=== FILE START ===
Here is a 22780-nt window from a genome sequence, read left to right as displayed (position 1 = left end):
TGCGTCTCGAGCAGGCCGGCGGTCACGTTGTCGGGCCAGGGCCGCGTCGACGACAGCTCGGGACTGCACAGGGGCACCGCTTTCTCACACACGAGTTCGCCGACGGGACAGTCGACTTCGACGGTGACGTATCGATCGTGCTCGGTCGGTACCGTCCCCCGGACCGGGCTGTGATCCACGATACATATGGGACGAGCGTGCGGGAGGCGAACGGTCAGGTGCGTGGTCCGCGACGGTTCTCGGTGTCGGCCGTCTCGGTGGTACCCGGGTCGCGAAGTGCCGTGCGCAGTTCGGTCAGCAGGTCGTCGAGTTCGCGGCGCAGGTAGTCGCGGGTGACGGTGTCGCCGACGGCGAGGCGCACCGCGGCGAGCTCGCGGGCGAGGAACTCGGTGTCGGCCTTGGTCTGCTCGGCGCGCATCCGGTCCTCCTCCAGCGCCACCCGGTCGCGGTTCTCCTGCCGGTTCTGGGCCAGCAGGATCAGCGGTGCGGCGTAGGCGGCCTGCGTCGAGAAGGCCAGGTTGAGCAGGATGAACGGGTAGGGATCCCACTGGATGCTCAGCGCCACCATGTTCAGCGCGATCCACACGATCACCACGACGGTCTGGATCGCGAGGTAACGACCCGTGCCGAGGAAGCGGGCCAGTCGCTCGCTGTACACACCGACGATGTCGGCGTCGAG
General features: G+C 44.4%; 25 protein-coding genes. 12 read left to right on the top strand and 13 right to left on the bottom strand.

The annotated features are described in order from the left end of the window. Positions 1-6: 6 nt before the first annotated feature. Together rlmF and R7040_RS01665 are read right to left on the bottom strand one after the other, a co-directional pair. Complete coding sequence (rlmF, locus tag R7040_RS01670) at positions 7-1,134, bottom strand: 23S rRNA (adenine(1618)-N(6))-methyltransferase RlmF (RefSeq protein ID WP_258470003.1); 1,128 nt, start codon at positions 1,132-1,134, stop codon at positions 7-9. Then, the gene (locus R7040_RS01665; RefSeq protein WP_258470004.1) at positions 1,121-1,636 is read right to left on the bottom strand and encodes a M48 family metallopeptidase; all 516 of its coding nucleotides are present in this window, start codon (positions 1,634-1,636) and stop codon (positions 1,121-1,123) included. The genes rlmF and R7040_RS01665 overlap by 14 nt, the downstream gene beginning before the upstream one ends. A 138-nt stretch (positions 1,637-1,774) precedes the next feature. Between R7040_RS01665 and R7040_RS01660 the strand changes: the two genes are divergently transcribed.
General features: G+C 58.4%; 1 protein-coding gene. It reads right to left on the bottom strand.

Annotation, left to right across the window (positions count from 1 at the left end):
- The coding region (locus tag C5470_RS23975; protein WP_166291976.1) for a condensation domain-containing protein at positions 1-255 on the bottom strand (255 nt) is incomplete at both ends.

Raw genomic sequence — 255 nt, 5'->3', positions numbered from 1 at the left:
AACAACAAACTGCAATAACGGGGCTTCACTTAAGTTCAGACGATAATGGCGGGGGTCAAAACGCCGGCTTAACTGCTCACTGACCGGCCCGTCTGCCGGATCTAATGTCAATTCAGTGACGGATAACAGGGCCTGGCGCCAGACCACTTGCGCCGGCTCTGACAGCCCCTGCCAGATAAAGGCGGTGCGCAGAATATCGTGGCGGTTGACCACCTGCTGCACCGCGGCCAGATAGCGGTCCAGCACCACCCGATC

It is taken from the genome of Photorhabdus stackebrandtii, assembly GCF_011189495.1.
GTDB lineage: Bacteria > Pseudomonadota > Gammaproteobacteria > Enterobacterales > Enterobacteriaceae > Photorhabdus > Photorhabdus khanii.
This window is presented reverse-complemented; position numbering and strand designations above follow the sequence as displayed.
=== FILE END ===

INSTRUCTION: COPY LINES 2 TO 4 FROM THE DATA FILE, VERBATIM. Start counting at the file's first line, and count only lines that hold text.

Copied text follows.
TGCGTCTCGAGCAGGCCGGCGGTCACGTTGTCGGGCCAGGGCCGCGTCGACGACAGCTCGGGACTGCACAGGGGCACCGCTTTCTCACACACGAGTTCGCCGACGGGACAGTCGACTTCGACGGTGACGTATCGATCGTGCTCGGTCGGTACCGTCCCCCGGACCGGGCTGTGATCCACGATACATATGGGACGAGCGTGCGGGAGGCGAACGGTCAGGTGCGTGGTCCGCGACGGTTCTCGGTGTCGGCCGTCTCGGTGGTACCCGGGTCGCGAAGTGCCGTGCGCAGTTCGGTCAGCAGGTCGTCGAGTTCGCGGCGCAGGTAGTCGCGGGTGACGGTGTCGCCGACGGCGAGGCGCACCGCGGCGAGCTCGCGGGCGAGGAACTCGGTGTCGGCCTTGGTCTGCTCGGCGCGCATCCGGTCCTCCTCCAGCGCCACCCGGTCGCGGTTCTCCTGCCGGTTCTGGGCCAGCAGGATCAGCGGTGCGGCGTAGGCGGCCTGCGTCGAGAAGGCCAGGTTGAGCAGGATGAACGGGTAGGGATCCCACTGGATGCTCAGCGCCACCATGTTCAGCGCGATCCACACGATCACCACGACGGTCTGGATCGCGAGGTAACGACCCGTGCCGAGGAAGCGGGCCAGTCGCTCGCTGTACACACCGACGATGTCGGCGTCGAG
General features: G+C 44.4%; 25 protein-coding genes. 12 read left to right on the top strand and 13 right to left on the bottom strand.

The annotated features are described in order from the left end of the window. Positions 1-6: 6 nt before the first annotated feature. Together rlmF and R7040_RS01665 are read right to left on the bottom strand one after the other, a co-directional pair. Complete coding sequence (rlmF, locus tag R7040_RS01670) at positions 7-1,134, bottom strand: 23S rRNA (adenine(1618)-N(6))-methyltransferase RlmF (RefSeq protein ID WP_258470003.1); 1,128 nt, start codon at positions 1,132-1,134, stop codon at positions 7-9. Then, the gene (locus R7040_RS01665; RefSeq protein WP_258470004.1) at positions 1,121-1,636 is read right to left on the bottom strand and encodes a M48 family metallopeptidase; all 516 of its coding nucleotides are present in this window, start codon (positions 1,634-1,636) and stop codon (positions 1,121-1,123) included. The genes rlmF and R7040_RS01665 overlap by 14 nt, the downstream gene beginning before the upstream one ends. A 138-nt stretch (positions 1,637-1,774) precedes the next feature. Between R7040_RS01665 and R7040_RS01660 the strand changes: the two genes are divergently transcribed.